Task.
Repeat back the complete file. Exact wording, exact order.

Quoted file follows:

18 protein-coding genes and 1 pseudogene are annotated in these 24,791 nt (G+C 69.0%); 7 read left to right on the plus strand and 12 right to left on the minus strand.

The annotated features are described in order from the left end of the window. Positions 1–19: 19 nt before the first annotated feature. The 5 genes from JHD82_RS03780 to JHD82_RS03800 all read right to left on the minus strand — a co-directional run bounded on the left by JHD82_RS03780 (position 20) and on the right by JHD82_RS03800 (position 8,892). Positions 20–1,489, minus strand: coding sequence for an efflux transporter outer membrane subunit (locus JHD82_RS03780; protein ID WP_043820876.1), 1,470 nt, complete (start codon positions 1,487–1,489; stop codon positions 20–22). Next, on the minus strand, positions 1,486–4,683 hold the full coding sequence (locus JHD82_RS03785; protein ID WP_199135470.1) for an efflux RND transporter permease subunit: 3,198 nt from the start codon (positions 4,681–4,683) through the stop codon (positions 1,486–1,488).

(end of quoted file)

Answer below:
18 protein-coding genes and 1 pseudogene are annotated in these 24,791 nt (G+C 69.0%); 7 read left to right on the plus strand and 12 right to left on the minus strand.

The annotated features are described in order from the left end of the window. Positions 1–19: 19 nt before the first annotated feature. The 5 genes from JHD82_RS03780 to JHD82_RS03800 all read right to left on the minus strand — a co-directional run bounded on the left by JHD82_RS03780 (position 20) and on the right by JHD82_RS03800 (position 8,892). Positions 20–1,489, minus strand: coding sequence for an efflux transporter outer membrane subunit (locus JHD82_RS03780; protein ID WP_043820876.1), 1,470 nt, complete (start codon positions 1,487–1,489; stop codon positions 20–22). Next, on the minus strand, positions 1,486–4,683 hold the full coding sequence (locus JHD82_RS03785; protein ID WP_199135470.1) for an efflux RND transporter permease subunit: 3,198 nt from the start codon (positions 4,681–4,683) through the stop codon (positions 1,486–1,488).